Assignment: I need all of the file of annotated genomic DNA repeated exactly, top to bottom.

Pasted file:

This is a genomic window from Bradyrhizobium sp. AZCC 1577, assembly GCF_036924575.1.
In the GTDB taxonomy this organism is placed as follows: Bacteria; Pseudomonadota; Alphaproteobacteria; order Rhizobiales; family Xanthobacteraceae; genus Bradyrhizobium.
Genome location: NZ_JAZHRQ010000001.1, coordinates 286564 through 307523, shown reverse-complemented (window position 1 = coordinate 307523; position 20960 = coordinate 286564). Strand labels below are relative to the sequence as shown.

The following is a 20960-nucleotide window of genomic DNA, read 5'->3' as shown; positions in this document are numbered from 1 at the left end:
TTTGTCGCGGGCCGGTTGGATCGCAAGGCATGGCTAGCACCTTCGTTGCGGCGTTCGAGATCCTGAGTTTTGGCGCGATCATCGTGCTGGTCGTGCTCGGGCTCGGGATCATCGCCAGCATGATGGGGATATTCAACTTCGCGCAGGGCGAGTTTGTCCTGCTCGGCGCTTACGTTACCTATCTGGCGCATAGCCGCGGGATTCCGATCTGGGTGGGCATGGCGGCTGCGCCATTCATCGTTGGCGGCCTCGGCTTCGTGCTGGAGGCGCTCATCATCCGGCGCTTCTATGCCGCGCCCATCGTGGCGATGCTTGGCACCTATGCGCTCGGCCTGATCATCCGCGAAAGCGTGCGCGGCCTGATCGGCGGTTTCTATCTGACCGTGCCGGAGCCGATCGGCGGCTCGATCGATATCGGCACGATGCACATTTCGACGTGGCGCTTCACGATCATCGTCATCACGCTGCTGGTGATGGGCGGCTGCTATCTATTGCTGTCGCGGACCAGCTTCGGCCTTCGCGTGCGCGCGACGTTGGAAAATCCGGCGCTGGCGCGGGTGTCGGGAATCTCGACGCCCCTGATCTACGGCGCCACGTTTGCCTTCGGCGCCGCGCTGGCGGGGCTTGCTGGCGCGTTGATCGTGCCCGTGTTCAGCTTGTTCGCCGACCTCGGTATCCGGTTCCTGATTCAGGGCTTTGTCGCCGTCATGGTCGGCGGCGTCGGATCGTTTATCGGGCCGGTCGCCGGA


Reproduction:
This is a genomic window from Bradyrhizobium sp. AZCC 1577, assembly GCF_036924575.1.
In the GTDB taxonomy this organism is placed as follows: Bacteria; Pseudomonadota; Alphaproteobacteria; order Rhizobiales; family Xanthobacteraceae; genus Bradyrhizobium.
Genome location: NZ_JAZHRQ010000001.1, coordinates 286564 through 307523, shown reverse-complemented (window position 1 = coordinate 307523; position 20960 = coordinate 286564). Strand labels below are relative to the sequence as shown.

The following is a 20960-nucleotide window of genomic DNA, read 5'->3' as shown; positions in this document are numbered from 1 at the left end:
TTTGTCGCGGGCCGGTTGGATCGCAAGGCATGGCTAGCACCTTCGTTGCGGCGTTCGAGATCCTGAGTTTTGGCGCGATCATCGTGCTGGTCGTGCTCGGGCTCGGGATCATCGCCAGCATGATGGGGATATTCAACTTCGCGCAGGGCGAGTTTGTCCTGCTCGGCGCTTACGTTACCTATCTGGCGCATAGCCGCGGGATTCCGATCTGGGTGGGCATGGCGGCTGCGCCATTCATCGTTGGCGGCCTCGGCTTCGTGCTGGAGGCGCTCATCATCCGGCGCTTCTATGCCGCGCCCATCGTGGCGATGCTTGGCACCTATGCGCTCGGCCTGATCATCCGCGAAAGCGTGCGCGGCCTGATCGGCGGTTTCTATCTGACCGTGCCGGAGCCGATCGGCGGCTCGATCGATATCGGCACGATGCACATTTCGACGTGGCGCTTCACGATCATCGTCATCACGCTGCTGGTGATGGGCGGCTGCTATCTATTGCTGTCGCGGACCAGCTTCGGCCTTCGCGTGCGCGCGACGTTGGAAAATCCGGCGCTGGCGCGGGTGTCGGGAATCTCGACGCCCCTGATCTACGGCGCCACGTTTGCCTTCGGCGCCGCGCTGGCGGGGCTTGCTGGCGCGTTGATCGTGCCCGTGTTCAGCTTGTTCGCCGACCTCGGTATCCGGTTCCTGATTCAGGGCTTTGTCGCCGTCATGGTCGGCGGCGTCGGATCGTTTATCGGGCCGGTCGCCGGA